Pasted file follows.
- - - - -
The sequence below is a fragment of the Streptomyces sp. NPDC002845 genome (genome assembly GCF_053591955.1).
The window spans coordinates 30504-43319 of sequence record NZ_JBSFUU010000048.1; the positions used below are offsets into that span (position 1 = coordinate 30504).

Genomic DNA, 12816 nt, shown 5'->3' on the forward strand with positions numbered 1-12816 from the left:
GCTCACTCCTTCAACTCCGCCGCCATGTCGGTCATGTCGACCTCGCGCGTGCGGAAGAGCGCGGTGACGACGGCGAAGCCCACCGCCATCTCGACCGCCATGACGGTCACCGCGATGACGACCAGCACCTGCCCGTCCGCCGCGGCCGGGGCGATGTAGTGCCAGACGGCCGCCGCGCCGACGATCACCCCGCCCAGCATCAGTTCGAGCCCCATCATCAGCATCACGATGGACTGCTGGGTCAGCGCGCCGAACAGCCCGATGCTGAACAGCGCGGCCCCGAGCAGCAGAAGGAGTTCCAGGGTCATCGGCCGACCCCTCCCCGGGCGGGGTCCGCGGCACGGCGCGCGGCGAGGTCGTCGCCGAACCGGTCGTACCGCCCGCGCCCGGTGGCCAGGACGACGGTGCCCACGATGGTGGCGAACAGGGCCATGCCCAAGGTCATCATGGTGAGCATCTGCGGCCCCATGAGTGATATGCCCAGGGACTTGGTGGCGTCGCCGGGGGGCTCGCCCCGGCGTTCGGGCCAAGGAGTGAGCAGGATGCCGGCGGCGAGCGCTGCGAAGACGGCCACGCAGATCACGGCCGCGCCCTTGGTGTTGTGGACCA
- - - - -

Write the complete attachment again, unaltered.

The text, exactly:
The sequence below is a fragment of the Streptomyces sp. NPDC002845 genome (genome assembly GCF_053591955.1).
The window spans coordinates 30504-43319 of sequence record NZ_JBSFUU010000048.1; the positions used below are offsets into that span (position 1 = coordinate 30504).

Genomic DNA, 12816 nt, shown 5'->3' on the forward strand with positions numbered 1-12816 from the left:
GCTCACTCCTTCAACTCCGCCGCCATGTCGGTCATGTCGACCTCGCGCGTGCGGAAGAGCGCGGTGACGACGGCGAAGCCCACCGCCATCTCGACCGCCATGACGGTCACCGCGATGACGACCAGCACCTGCCCGTCCGCCGCGGCCGGGGCGATGTAGTGCCAGACGGCCGCCGCGCCGACGATCACCCCGCCCAGCATCAGTTCGAGCCCCATCATCAGCATCACGATGGACTGCTGGGTCAGCGCGCCGAACAGCCCGATGCTGAACAGCGCGGCCCCGAGCAGCAGAAGGAGTTCCAGGGTCATCGGCCGACCCCTCCCCGGGCGGGGTCCGCGGCACGGCGCGCGGCGAGGTCGTCGCCGAACCGGTCGTACCGCCCGCGCCCGGTGGCCAGGACGACGGTGCCCACGATGGTGGCGAACAGGGCCATGCCCAAGGTCATCATGGTGAGCATCTGCGGCCCCATGAGTGATATGCCCAGGGACTTGGTGGCGTCGCCGGGGGGCTCGCCCCGGCGTTCGGGCCAAGGAGTGAGCAGGATGCCGGCGGCGAGCGCTGCGAAGACGGCCACGCAGATCACGGCCGCGCCCTTGGTGTTGTGGACCA